Perennials for Your Yard

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These are a few of our favorite perennials and a couple of grasses by season, and all do really well in our Atlanta garden.  All are native except as noted, and are great habitat plants supporting wildlife with pollen, nectar, seeds, berries and as host plants.


Common Name Scientific Name Color Height comments
early Carolina Jessamine Gelsemium sempervirens yellow vine Flowers attract native bees, hummingbirds and Spicebush Swallowtail Butterflies. [3]
early Dwarf Crested Iris, Dwarf Iris Iris cristata, Iris verna blue 8 – 12 in. Flowers attracts hummingbirds and bees. [3]
early Moss Phlox Phlox subulata multiple  4 – 6 in. An early nectar source.
early Wood Poppy Stylophorum diphyllum yellow 12 – 18 in. Chipmunks feed on seeds. [3]
mid Bleeding Heart Dicentra cucullaria pink, white 6 – 12 in. Special Value to Bumble Bees. [3]
mid White Clover Trifolium repens white up to 3 in. This non-native is considered a weed by some.  We find that the bees love it and it adds nitrogen to the soil.  A host plant for more than eight butterflies. [9]
mid Violet Viola spp.  blue, purple  6 in. Butterfly host plant and good for naturalizing.
mid Creeping Phlox Phlox stolonifera multiple 6 – 12 in. Watch out for rabbits. [4]
mid Crossvine Bignonia capreolata red & yellow  vine An early nectar source for butterflies and hummingbirds.[3]
mid Foamflower Tiarella cordifolia white  9 – 12 in. Many varieties available.
mid Green and Gold Chrysogonum virginianum yellow 6 – 12 in. Low-growing with brilliant yellow flowers and evergreen foliage. For part shade.
mid Mayapple Podophyllum peltatum white 12 – 18 in. Box turtles love the fruit and it can be used to make jams.  (warning: other parts are poisonous) [3]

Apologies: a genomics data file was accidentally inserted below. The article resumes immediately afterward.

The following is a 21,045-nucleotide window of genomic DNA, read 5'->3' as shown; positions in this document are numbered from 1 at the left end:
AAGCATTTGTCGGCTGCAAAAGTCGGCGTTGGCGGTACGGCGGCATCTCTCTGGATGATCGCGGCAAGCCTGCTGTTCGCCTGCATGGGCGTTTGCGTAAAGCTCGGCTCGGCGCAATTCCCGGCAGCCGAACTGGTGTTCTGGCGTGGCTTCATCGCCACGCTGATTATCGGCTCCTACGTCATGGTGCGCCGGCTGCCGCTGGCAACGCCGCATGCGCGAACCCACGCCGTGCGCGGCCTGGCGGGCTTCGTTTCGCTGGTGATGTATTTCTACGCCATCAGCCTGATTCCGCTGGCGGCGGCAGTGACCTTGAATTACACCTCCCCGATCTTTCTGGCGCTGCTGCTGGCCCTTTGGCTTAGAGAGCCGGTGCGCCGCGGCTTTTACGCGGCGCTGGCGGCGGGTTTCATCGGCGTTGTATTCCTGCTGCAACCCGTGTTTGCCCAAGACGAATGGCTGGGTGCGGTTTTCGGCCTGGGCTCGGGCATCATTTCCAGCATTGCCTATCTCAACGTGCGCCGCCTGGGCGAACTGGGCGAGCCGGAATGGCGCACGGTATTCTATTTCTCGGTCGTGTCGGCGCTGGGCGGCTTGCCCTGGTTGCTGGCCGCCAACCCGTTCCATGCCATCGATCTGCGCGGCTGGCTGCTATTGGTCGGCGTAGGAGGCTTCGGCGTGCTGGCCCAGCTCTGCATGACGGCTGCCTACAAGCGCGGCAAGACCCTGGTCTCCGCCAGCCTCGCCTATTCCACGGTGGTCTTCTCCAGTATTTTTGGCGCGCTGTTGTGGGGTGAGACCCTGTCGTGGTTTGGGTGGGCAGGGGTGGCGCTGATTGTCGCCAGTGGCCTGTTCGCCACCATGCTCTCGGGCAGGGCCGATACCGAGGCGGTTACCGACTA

mid Red Columbine Aquilegia canadensis red, yellow 24 – 36 in. Blooms attract hummingbirds, bees, butterflies, and hawk moths. Seeds are consumed by finches and buntings. [3]
mid Wild Geranium Geranium maculatum pink 18 – 24 in. Seeds attract Mourning Doves and Bobwhite Quail.
mid Woodland Phlox Phlox divaricata  purple  9 – 12 in. Flowers attract butterflies, including swallowtails, gray hairstreaks, and western pygmy blues. Roots consumed by rabbits and voles. [3]
late American Wisteria Wisteria frutescens purple vine Select only this species.  Others are invasive and harmful.
late Mouse Ear Coreopsis Coreopsis auriculata yellow 6 – 9 in. Flowers attract butterflies. Seed attracts songbirds. [3]
late Solomon’s Seal Polygonatum biflorum  white 12 – 36 in. Roots are consumed by mammals. Fruits attract birds. [3]
late Virginia Strawberry Fragaria virginiana  white  6 – 9 in. Special Value to Native Bees. Larval host for Grizzled Skipper and Gray Hairstreak butterflies. [3] [5] [6]


Common Name Scientific Name Color Height comments
early Blue-eyed grass Sisyrinchium angustifolium lavender 18 – 24 in. Conspicuous flowers. [3]
early Anise Hyssop Agastache foeniculum lavender 2 – 4 feet Special Value to Native Bees. [3] [5]
early Indian Pink Spigelia marilandica  red, yellow 1 – 2 feet Flowers attract hummingbirds. [3]
mid Cardinal flower Lobelia cardinalis  red 2 – 4 feet In bloom, Cardinal Flower attracts hummingbirds. [3]
mid Milkweeds Asclepias spp. multiple  1 – 4 feet Host plant for the Monarch butterfly. Special value to Native Bees. [3] [5] [6]